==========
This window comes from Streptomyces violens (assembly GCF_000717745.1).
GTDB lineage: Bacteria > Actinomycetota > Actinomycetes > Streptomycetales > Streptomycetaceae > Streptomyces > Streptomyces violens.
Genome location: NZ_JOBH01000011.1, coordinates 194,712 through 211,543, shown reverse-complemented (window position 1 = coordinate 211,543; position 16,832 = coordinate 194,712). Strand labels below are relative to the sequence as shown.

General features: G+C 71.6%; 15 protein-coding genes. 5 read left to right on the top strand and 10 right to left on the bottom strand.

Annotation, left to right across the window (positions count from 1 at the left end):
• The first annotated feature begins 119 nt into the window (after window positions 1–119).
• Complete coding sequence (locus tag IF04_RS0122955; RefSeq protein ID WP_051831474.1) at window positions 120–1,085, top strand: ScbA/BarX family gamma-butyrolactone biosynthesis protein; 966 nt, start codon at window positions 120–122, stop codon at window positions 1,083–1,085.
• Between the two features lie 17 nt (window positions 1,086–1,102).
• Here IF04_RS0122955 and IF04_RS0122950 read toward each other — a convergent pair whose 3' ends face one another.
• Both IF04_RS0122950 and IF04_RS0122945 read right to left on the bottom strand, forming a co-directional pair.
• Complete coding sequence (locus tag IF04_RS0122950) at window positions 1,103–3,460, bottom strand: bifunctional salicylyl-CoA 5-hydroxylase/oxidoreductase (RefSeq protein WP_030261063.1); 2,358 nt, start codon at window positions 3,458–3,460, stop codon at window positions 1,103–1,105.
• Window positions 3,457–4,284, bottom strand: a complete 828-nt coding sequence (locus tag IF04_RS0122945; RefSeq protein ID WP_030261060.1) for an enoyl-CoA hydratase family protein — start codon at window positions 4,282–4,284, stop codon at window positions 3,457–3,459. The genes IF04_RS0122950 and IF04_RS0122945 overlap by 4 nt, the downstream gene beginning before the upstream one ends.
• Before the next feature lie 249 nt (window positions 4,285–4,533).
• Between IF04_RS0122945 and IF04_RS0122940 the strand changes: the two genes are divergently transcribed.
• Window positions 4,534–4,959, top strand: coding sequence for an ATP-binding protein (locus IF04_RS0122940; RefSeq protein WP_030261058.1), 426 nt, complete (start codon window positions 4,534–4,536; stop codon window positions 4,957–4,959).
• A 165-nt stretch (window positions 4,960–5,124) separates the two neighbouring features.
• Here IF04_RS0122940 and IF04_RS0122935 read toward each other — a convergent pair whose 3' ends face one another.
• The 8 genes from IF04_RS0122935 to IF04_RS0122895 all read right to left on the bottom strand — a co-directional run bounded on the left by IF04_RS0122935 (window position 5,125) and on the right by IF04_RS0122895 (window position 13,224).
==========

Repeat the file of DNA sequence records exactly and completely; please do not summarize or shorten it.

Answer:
This window comes from Streptomyces violens (assembly GCF_000717745.1).
GTDB lineage: Bacteria > Actinomycetota > Actinomycetes > Streptomycetales > Streptomycetaceae > Streptomyces > Streptomyces violens.
Genome location: NZ_JOBH01000011.1, coordinates 194,712 through 211,543, shown reverse-complemented (window position 1 = coordinate 211,543; position 16,832 = coordinate 194,712). Strand labels below are relative to the sequence as shown.

General features: G+C 71.6%; 15 protein-coding genes. 5 read left to right on the top strand and 10 right to left on the bottom strand.

Annotation, left to right across the window (positions count from 1 at the left end):
• The first annotated feature begins 119 nt into the window (after window positions 1–119).
• Complete coding sequence (locus tag IF04_RS0122955; RefSeq protein ID WP_051831474.1) at window positions 120–1,085, top strand: ScbA/BarX family gamma-butyrolactone biosynthesis protein; 966 nt, start codon at window positions 120–122, stop codon at window positions 1,083–1,085.
• Between the two features lie 17 nt (window positions 1,086–1,102).
• Here IF04_RS0122955 and IF04_RS0122950 read toward each other — a convergent pair whose 3' ends face one another.
• Both IF04_RS0122950 and IF04_RS0122945 read right to left on the bottom strand, forming a co-directional pair.
• Complete coding sequence (locus tag IF04_RS0122950) at window positions 1,103–3,460, bottom strand: bifunctional salicylyl-CoA 5-hydroxylase/oxidoreductase (RefSeq protein WP_030261063.1); 2,358 nt, start codon at window positions 3,458–3,460, stop codon at window positions 1,103–1,105.
• Window positions 3,457–4,284, bottom strand: a complete 828-nt coding sequence (locus tag IF04_RS0122945; RefSeq protein ID WP_030261060.1) for an enoyl-CoA hydratase family protein — start codon at window positions 4,282–4,284, stop codon at window positions 3,457–3,459. The genes IF04_RS0122950 and IF04_RS0122945 overlap by 4 nt, the downstream gene beginning before the upstream one ends.
• Before the next feature lie 249 nt (window positions 4,285–4,533).
• Between IF04_RS0122945 and IF04_RS0122940 the strand changes: the two genes are divergently transcribed.
• Window positions 4,534–4,959, top strand: coding sequence for an ATP-binding protein (locus IF04_RS0122940; RefSeq protein WP_030261058.1), 426 nt, complete (start codon window positions 4,534–4,536; stop codon window positions 4,957–4,959).
• A 165-nt stretch (window positions 4,960–5,124) separates the two neighbouring features.
• Here IF04_RS0122940 and IF04_RS0122935 read toward each other — a convergent pair whose 3' ends face one another.
• The 8 genes from IF04_RS0122935 to IF04_RS0122895 all read right to left on the bottom strand — a co-directional run bounded on the left by IF04_RS0122935 (window position 5,125) and on the right by IF04_RS0122895 (window position 13,224).